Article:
Fistula-in-ano is a chronic abnormal communication between the anal canal and, usually, the perianal skin. It can be described as a hollow tract that is lined with granulation tissue that connects a primary opening inside the anal canal to a secondary opening in the perianal skin. It originates from the anal glands and is frequently the result of a previous anal abscess. Anal fistulas present with pain, swelling, pruritus, skin irritation, and purulent or bloody drainage. Most anal fistulas are diagnosed based on clinical findings, but complex and deep anal fistulas usually require imaging studies such as CT scan or MRI to delineate the tract. Fistulas are categorized based on their relationship to the anal sphincter complex. An intersphincteric fistula tracks through the distal internal sphincter and intersphincteric space to an external opening near the anal verge. A trans-sphincteric fistula extends through both the internal and external sphincters. A suprasphincteric fistula originates in the intersphincteric plane and tracks up and around the entire external sphincter. An extrasphincteric fistula originates in the rectal wall and tracks around both sphincters to exit laterally, usually in the ischiorectal fossa. Currently, there is no medical treatment available and surgery is almost always necessary. A simple intersphincteric fistula can often be treated with fistulotomy (opening the fistulous tract) or fistulectomy (removing the fistulous tract), while transphincteric and suprasphincteric fistulas are treated by placement of a seton to maintain drainage and induce fibrosis. Extrasphincteric fistula treatment depends on the anatomy and etiology of the fistula. Here, we present the case of a 1-year-old male with a history of recurrent peri-anal infection, which led to the development of an anal fistula. The anal fistula was noted to be superficial and a fistulotomy was performed by threading the tract and then opening it up.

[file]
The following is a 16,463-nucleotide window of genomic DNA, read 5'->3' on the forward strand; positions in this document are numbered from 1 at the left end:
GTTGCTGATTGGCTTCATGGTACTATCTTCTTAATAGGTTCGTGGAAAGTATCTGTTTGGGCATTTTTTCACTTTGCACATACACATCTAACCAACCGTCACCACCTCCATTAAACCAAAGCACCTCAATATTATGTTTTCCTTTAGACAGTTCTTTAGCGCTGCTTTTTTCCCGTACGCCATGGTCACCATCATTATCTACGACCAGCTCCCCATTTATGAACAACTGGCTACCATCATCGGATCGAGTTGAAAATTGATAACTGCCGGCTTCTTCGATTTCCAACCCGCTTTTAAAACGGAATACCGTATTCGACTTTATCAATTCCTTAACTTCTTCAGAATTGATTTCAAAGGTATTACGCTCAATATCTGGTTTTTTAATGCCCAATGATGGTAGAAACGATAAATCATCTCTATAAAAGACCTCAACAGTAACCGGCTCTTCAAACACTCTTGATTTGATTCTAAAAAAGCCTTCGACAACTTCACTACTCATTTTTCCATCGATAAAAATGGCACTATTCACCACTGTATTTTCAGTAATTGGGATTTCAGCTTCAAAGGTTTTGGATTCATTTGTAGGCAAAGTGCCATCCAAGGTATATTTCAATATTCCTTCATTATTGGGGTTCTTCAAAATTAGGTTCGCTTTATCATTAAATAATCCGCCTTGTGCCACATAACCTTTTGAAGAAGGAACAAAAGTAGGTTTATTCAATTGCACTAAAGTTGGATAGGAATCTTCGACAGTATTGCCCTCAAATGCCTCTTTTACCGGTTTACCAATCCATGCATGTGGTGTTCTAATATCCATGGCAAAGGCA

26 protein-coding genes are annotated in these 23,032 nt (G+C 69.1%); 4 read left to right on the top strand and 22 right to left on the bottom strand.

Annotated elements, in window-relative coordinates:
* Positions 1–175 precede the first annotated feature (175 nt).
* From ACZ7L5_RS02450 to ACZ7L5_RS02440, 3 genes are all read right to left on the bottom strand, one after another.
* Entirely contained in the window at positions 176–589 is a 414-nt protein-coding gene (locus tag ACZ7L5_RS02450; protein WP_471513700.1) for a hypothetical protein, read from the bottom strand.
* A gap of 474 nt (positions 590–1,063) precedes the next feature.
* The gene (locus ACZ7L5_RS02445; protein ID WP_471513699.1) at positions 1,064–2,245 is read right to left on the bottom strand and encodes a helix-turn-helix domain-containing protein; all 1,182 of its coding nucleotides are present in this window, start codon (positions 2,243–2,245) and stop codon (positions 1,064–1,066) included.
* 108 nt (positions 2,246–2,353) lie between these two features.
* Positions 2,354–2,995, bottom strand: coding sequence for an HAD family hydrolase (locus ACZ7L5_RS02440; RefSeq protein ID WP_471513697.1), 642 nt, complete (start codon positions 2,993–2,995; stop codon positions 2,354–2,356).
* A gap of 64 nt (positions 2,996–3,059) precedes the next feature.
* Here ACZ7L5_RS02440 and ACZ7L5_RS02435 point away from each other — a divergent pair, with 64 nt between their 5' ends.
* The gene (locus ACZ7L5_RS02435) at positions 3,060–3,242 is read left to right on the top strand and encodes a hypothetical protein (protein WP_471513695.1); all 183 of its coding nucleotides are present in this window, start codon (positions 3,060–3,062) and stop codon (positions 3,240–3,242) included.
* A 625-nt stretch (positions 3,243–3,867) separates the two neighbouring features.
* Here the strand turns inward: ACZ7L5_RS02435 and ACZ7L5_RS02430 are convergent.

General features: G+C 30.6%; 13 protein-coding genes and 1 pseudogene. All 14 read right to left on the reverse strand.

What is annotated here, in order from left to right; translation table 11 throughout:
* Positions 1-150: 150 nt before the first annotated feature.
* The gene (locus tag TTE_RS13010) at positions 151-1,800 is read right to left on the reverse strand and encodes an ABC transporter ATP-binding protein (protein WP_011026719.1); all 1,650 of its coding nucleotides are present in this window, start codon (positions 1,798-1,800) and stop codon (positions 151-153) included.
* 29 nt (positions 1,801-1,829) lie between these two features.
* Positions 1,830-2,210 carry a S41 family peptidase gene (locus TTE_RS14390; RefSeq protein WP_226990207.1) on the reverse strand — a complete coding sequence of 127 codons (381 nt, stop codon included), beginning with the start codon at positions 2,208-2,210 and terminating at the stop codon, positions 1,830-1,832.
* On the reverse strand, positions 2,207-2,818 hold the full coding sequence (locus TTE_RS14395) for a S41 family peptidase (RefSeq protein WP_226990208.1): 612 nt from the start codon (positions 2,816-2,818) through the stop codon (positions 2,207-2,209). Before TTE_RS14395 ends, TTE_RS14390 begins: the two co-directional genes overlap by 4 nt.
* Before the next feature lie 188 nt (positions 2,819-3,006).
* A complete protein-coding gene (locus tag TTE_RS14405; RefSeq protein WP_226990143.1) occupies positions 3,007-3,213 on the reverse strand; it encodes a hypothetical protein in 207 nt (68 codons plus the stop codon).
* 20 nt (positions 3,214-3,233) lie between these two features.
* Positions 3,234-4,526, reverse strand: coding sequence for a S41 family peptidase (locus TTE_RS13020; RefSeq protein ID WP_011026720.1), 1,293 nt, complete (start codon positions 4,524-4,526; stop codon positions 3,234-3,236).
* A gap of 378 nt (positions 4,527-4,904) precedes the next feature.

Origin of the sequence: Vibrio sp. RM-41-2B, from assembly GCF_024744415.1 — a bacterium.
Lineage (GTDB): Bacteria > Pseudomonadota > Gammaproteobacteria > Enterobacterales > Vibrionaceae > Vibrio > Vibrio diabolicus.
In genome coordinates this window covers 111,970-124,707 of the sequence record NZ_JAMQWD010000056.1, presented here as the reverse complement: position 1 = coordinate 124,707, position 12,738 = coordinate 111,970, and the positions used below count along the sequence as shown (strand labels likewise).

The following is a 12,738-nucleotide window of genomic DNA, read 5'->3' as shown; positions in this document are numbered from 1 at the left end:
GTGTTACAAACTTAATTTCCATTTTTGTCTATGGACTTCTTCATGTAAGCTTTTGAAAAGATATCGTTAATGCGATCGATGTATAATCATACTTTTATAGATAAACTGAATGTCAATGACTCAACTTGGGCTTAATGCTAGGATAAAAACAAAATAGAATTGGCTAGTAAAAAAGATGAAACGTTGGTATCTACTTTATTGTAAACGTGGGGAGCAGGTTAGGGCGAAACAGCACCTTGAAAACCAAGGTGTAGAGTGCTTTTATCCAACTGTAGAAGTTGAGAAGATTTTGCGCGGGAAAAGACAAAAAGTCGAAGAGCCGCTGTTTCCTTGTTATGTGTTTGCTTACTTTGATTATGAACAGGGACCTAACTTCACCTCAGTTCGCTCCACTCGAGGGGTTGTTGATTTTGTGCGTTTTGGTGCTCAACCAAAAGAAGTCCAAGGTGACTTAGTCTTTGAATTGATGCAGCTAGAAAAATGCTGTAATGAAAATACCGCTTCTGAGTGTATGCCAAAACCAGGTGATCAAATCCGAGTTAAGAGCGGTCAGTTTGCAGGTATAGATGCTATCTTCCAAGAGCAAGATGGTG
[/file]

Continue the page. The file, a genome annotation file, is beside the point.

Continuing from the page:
Main text coming soon.